Recently, Devoted Reader Adrian sent me a link to Nizkor's list of logical fallacies. If you're unfamiliar with Nizkor, it's a site that is hard to describe with mere adjectives, although I think a combination of "awe-inspiring", "courageous," "immensely admirable," "humbling,"emotional," "phenomenal," and "we need more people like this" would do for a start.
Essentially, Nizkor's mission is to combat Holocaust revisionists, which makes the work I do seem pretty insignificant. I first discoverd the site about eight years ago, and I had forgotten about their logical fallacies pages. Nizkor is pretty adept at parrying logical flubs, the kind often made by anti-Semitic "scholars" in their attempts to convince us that, gee, we didn't really lose all those millions of Jewish souls in the 1930's and '40s. Or if we did, it was an accident - but if it was deliberate, hey, maybe Hitler was on to something.
You know the type of slime I'm talking about. (The kind who got his ass handed to him by Deborah Lipstadt, that's who.)
Anyway, since Nizkor deals with this crap on a daily basis, they kindly present Dr. Michael C. Labossiere's Fallacy Tutorial, and to make a long story short, my Devoted Reader Adrian noticed that one variant of the "Appeal to Authority" fallacy seemed awfully close to the "fundamentalist reporting" I noted a while back. To put it shortly and sweetly:
Appeal to an Unnamed Authority. This fallacy is also known as an Appeal to an Unidentified Authority.
This fallacy is committed when a person asserts that a claim is true because an expert or authority makes the claim and the person does not actually identify the expert. Since the expert is not named or identified, there is no way to tell if the person is actually an expert. Unless the person is identified and has his expertise established, there is no reason to accept the claim.
As in, "Critics say tests are biased toward minorities." Simple, to the point - and wrong.
So this got me thinking. It's pretty easy to spot the other fallacies of testing critics that are mentioned on the Nizkor site:
* "Early psychometricians were white men, so they must have been racist." (Ad Hominem fallacy.)
* "I don't take tests well, so there's no way the SAT could predict my college grades." (Relativist Fallacy.)
* "It was in the news this week that there was a scoring error on the PRAXIS; ETS must make a lot of those errors." (Spotlight fallacy.)
* "You're a psychometrician, so of course any argument you make in support of testing must be taken with a grain of salt." (Circumstantial Ad Hominem, not to mention surreal.)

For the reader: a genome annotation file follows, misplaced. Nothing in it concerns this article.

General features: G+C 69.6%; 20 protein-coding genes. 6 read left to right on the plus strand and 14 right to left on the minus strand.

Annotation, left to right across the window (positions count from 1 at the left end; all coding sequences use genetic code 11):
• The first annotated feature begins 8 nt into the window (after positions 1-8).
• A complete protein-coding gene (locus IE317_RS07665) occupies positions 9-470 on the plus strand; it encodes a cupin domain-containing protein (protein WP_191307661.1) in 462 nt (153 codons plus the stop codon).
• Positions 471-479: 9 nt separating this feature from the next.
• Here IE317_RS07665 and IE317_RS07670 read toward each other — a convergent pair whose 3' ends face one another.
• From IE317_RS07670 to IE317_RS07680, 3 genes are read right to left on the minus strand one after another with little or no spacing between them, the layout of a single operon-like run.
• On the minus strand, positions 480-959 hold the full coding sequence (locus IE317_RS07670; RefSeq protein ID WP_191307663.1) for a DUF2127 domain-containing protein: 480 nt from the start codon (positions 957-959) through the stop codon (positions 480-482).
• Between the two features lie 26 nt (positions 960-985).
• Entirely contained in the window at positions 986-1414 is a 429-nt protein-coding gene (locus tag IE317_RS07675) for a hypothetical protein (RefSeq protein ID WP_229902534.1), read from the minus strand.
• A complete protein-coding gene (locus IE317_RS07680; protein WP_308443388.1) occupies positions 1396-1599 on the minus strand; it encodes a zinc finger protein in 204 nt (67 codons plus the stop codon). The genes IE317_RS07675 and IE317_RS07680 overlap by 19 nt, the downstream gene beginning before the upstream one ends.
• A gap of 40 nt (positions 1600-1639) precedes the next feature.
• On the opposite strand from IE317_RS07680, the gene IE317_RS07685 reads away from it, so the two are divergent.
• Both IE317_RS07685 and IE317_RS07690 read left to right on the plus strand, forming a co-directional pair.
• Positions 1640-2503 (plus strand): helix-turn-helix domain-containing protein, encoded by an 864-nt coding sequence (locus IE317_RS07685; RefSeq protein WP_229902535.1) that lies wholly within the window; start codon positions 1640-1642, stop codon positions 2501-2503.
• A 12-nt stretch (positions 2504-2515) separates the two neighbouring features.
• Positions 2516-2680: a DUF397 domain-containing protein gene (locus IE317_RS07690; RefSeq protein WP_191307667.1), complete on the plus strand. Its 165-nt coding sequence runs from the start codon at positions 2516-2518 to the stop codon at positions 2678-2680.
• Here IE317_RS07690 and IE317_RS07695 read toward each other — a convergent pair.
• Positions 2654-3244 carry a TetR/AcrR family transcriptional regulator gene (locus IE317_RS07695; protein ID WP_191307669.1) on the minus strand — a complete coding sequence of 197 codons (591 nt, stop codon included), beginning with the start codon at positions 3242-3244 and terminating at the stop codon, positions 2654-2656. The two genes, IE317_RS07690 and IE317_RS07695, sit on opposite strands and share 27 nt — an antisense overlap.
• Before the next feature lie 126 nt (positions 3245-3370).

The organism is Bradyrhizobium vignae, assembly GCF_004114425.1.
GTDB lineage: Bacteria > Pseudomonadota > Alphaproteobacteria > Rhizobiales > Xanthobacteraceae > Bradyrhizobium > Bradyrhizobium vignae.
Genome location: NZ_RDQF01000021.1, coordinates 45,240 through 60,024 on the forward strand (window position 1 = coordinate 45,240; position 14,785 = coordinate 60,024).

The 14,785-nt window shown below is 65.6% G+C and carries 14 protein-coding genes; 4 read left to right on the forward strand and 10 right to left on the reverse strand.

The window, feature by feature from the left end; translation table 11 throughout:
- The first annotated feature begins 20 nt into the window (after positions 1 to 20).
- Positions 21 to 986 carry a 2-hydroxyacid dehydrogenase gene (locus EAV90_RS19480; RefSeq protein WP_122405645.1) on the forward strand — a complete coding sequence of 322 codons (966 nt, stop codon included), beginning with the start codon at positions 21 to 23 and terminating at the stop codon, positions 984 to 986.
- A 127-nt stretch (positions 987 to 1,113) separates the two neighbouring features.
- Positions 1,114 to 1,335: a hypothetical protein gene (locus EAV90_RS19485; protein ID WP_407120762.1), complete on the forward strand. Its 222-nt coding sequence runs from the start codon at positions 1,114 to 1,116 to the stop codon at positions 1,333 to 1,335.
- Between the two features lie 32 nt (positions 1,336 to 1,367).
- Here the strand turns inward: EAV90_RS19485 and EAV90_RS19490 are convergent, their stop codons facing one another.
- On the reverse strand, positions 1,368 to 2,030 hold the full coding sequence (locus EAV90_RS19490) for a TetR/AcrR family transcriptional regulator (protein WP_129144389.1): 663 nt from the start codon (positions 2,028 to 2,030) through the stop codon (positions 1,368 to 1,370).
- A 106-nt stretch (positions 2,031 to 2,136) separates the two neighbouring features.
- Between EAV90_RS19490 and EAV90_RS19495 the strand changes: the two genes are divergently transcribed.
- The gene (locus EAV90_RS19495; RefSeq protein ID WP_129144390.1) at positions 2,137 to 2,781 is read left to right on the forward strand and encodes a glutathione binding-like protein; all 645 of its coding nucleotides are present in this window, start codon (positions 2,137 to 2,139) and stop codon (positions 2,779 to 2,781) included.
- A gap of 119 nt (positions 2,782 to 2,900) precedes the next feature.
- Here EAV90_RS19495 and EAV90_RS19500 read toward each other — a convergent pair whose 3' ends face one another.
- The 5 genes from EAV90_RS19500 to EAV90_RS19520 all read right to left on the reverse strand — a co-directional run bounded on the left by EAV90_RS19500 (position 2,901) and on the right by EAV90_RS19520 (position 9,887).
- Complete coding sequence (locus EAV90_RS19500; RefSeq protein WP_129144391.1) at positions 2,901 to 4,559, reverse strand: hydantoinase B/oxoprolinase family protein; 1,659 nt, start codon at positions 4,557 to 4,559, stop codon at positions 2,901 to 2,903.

But I wonder - are there any other fallacies out there, not on Dr. Labossiere's list, that are more specific to testing critics? I think so, but I want some input from my readers as well.
Here are a few that I've thought of already:
* The "Live By the Statistics, Die By the Statistics" argument.
Evidence suggest X cannot be true, thus, Y must be true regardless of evidence.
This occurs when testing critics argue the inappropriateness of using a standardized test for predictive purposes, allegedly because the correlation of the test score with the dependent variable is "too low," but then suggest alternatives (such as interviews or essays) with no corresponding data to show that these alternatives are better predictors (as demonstrated here). This seems like a twisted alternative to the Burden of Proof fallacy; because testing critics have (they believe) provided proof that a test is not good enough, this relieves them of any obligation to provide proof that the alternatives they suggest are any good.
* The "Emotionally-charged Yet Undefined Word" fallacy.
X is true, even though no one knows what X is.
The obvious example here is bias, a word which is used in every article critical of standardized tests, yet is rarely properly defined. On the other hand, virtually every textbook on bias in test items presents, in the first chapter - nay, the preface - the definitions that psychometricians use when discussing bias. These terms aren't hard to find, and we don't hide what we think it means. But testing critics are very skilled at keeping exactly what they think it means a secret.
* The "800-Pound Gorilla In the Room" fallacy.
The cause of A must be anything other than what is most awkward to admit is the cause of A.
This is related to the Confusing Cause and Effect fallacy, in which one assumes that because A and B regularly occur together, A is the cause of B, and the Post Hoc fallacy, in which A occurs before B, therefore A must be the cause of B. But in the testing critic version, even when A and B always occur together and A always predates B, it must be true that A cannot be the cause of B. This happens when someone observes that, for example, poor teaching based on ill-defined concepts and "progressive" ideas often predate poor test scores, yet testing critics will claim that home life, discipline issues - indeed, anything except the curriculum - must be the cause of the low scores. It hardly needs to be said that this is also related to the Wishful Thinking fallacy.
* The "Omniscient Observer" fallacy.
Item X was created for Person A. Person B cannot solve Item X; therefore, Item X is not appropriate for Person A.
I'm thinking here of the logical fallacy that led reporters and observers to assume that because Governor Bush (who hasn't taken geometry in 30 years and doesn't use the stuff in daily life) couldn't answer an FCAT geometry item on the spot, he has no right to insist that Florida's high-schoolers take the test. In other words, testing supporters (or those who impose tests) must be content experts for any test they support - which would rule out a lot of parents.
Any others you can think of? Feel free to suggest new names for the ones I've already thought of, too; as you can probably tell by my post titles, I'm not so hot at coming up with pithy little blurbs.Posted by kswygert at July 16, 2004 06:40 PM